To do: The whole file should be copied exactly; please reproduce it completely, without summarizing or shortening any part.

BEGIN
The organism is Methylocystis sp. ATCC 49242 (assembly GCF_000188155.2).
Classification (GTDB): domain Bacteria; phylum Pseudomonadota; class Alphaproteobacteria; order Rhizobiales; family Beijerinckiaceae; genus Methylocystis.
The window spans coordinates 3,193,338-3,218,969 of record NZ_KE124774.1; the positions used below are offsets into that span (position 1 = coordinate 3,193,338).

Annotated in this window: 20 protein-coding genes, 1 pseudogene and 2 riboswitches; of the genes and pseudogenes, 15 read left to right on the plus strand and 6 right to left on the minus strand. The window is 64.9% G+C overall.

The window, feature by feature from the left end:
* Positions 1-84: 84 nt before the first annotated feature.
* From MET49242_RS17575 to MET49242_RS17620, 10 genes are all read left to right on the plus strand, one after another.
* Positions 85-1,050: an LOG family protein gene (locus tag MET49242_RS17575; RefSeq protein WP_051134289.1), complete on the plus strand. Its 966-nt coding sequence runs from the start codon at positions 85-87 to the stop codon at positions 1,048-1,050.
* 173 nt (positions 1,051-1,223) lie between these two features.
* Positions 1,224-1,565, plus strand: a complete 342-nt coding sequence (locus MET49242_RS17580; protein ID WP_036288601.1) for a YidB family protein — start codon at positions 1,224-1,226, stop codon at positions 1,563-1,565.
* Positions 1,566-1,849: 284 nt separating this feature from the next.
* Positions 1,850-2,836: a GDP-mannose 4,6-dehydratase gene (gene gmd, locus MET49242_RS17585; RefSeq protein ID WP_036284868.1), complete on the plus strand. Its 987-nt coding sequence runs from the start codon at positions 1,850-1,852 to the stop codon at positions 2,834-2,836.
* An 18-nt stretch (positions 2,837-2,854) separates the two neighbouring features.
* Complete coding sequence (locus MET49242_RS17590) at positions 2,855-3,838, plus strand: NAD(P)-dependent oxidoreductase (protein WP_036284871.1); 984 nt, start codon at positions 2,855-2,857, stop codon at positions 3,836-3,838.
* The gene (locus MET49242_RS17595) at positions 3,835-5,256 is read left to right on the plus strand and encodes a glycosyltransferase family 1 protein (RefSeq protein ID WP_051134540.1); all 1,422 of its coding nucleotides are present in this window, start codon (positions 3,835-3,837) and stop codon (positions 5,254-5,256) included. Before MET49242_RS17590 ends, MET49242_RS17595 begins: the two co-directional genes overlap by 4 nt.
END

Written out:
The organism is Methylocystis sp. ATCC 49242 (assembly GCF_000188155.2).
Classification (GTDB): domain Bacteria; phylum Pseudomonadota; class Alphaproteobacteria; order Rhizobiales; family Beijerinckiaceae; genus Methylocystis.
The window spans coordinates 3,193,338-3,218,969 of record NZ_KE124774.1; the positions used below are offsets into that span (position 1 = coordinate 3,193,338).

Annotated in this window: 20 protein-coding genes, 1 pseudogene and 2 riboswitches; of the genes and pseudogenes, 15 read left to right on the plus strand and 6 right to left on the minus strand. The window is 64.9% G+C overall.

The window, feature by feature from the left end:
* Positions 1-84: 84 nt before the first annotated feature.
* From MET49242_RS17575 to MET49242_RS17620, 10 genes are all read left to right on the plus strand, one after another.
* Positions 85-1,050: an LOG family protein gene (locus tag MET49242_RS17575; RefSeq protein WP_051134289.1), complete on the plus strand. Its 966-nt coding sequence runs from the start codon at positions 85-87 to the stop codon at positions 1,048-1,050.
* 173 nt (positions 1,051-1,223) lie between these two features.
* Positions 1,224-1,565, plus strand: a complete 342-nt coding sequence (locus MET49242_RS17580; protein ID WP_036288601.1) for a YidB family protein — start codon at positions 1,224-1,226, stop codon at positions 1,563-1,565.
* Positions 1,566-1,849: 284 nt separating this feature from the next.
* Positions 1,850-2,836: a GDP-mannose 4,6-dehydratase gene (gene gmd, locus MET49242_RS17585; RefSeq protein ID WP_036284868.1), complete on the plus strand. Its 987-nt coding sequence runs from the start codon at positions 1,850-1,852 to the stop codon at positions 2,834-2,836.
* An 18-nt stretch (positions 2,837-2,854) separates the two neighbouring features.
* Complete coding sequence (locus MET49242_RS17590) at positions 2,855-3,838, plus strand: NAD(P)-dependent oxidoreductase (protein WP_036284871.1); 984 nt, start codon at positions 2,855-2,857, stop codon at positions 3,836-3,838.
* The gene (locus MET49242_RS17595) at positions 3,835-5,256 is read left to right on the plus strand and encodes a glycosyltransferase family 1 protein (RefSeq protein ID WP_051134540.1); all 1,422 of its coding nucleotides are present in this window, start codon (positions 3,835-3,837) and stop codon (positions 5,254-5,256) included. Before MET49242_RS17590 ends, MET49242_RS17595 begins: the two co-directional genes overlap by 4 nt.